Ferromagnetic-Induced Component in Piezoresistance of GaMnAs


Koji Onomitsu1, 2, Imran Mahboob1, Hajime Okamoto1, Yoshiharu Krockenberger2, and Hiroshi Yamaguchi1
1Physical Science Laboratory, 2Materials Science Laboratory

   The piezoresistive effect (PR) is defined as the change in resistance of a material due to an applied stress and is a fundamental property of semiconductors and metals. In conventional semiconductors, PR originates from a change in either carrier density or mobility. PR can also be observed in metals, including ferromagnetic materials, due to geometrical effects. PR provides a powerful tool for the investigation of electronic transport properties and can be used for sensing applications. In this study, we report a new mechanism of PR in GaMnAs where the ferromagnetic ordering plays an essential role. We characterized PR by incorporating a GaMnAs piezoresistor into a micromechanical cantilever and investigated its temperature and magnetic field dependence at the ferromagnetic transition. A clear ferromagnetic-induced piezoresistance component (FMPR) was found below the Curie temperature (Tc) of our GaMnAs (Tc ~ 48 K). Figure 1 shows the schematic illustration of the cantilever together with electrode on PZT and measurements setup. The frequency response of PR is detected via down-mixing technique. The reference frequency can be tuned by adjusting bias-current frequency (f1) and actuation frequency (f2). Figure 2 shows the temperature dependence of PR around Tc without external magnetic field: (a) real part and (b) imaginary part. Data (dots) show the measured frequency response, and the straight lines were obtained by calculations. Data and calculated lines have been offset by = 0.04 for clarity.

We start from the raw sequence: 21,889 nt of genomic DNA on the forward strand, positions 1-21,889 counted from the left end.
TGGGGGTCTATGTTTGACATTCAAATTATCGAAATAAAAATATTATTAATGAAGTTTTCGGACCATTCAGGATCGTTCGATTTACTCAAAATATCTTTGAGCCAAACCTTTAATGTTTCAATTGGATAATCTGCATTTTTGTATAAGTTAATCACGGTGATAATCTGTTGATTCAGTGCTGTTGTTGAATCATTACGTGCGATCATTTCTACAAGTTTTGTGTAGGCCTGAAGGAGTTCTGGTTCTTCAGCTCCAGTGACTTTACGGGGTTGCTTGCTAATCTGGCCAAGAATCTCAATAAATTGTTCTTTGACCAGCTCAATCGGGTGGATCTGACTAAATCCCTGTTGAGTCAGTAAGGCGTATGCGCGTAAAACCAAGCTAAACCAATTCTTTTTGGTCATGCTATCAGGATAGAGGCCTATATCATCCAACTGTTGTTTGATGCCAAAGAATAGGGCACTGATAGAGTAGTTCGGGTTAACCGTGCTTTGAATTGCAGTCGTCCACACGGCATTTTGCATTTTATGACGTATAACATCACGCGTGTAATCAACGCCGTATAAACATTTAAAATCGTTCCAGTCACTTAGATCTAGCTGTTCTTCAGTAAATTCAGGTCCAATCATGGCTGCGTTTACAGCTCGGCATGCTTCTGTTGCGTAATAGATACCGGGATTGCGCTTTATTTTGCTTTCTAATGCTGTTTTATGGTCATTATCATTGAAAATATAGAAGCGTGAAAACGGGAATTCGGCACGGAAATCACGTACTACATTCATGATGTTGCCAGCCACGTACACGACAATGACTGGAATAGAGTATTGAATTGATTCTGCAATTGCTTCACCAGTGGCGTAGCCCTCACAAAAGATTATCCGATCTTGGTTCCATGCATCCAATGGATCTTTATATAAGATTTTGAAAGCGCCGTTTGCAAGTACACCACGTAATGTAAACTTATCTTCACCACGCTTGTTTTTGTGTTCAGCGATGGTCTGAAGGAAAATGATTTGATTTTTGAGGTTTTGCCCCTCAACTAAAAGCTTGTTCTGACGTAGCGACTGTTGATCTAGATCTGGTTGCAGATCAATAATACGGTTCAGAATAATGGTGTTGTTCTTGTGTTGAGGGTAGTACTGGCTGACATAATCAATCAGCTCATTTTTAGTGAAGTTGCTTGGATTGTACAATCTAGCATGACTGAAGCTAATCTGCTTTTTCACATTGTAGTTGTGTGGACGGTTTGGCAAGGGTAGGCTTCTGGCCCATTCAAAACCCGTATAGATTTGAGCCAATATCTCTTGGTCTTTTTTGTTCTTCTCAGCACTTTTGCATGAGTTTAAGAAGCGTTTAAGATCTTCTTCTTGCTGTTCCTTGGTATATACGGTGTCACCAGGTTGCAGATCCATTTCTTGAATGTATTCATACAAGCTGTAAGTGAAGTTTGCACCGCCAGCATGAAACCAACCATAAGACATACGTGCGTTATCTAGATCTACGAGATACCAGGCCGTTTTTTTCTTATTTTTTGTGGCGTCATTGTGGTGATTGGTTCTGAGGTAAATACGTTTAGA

These results indicate that the FMPR of GaMnAs arises from the perturbation of spontaneous spin ordering by the applied strain. Moreover, the change in resistance is delayed with respect to mechanical strain. We deduced a delay time of 230 ± 35 ns. The experimental results presented indicate that the micromechanical method of characterizing spin dynamics is complementary to conventional electrical and optical methods [1].

[1] K. Onomitsu et al., Phys. Rev. B 87 (2013) 060410 (R).

Fig. 1. Schematic illustration of the cantilever on PZT and measurements setup.
Fig. 2. Temperature dependence of PR around Tc.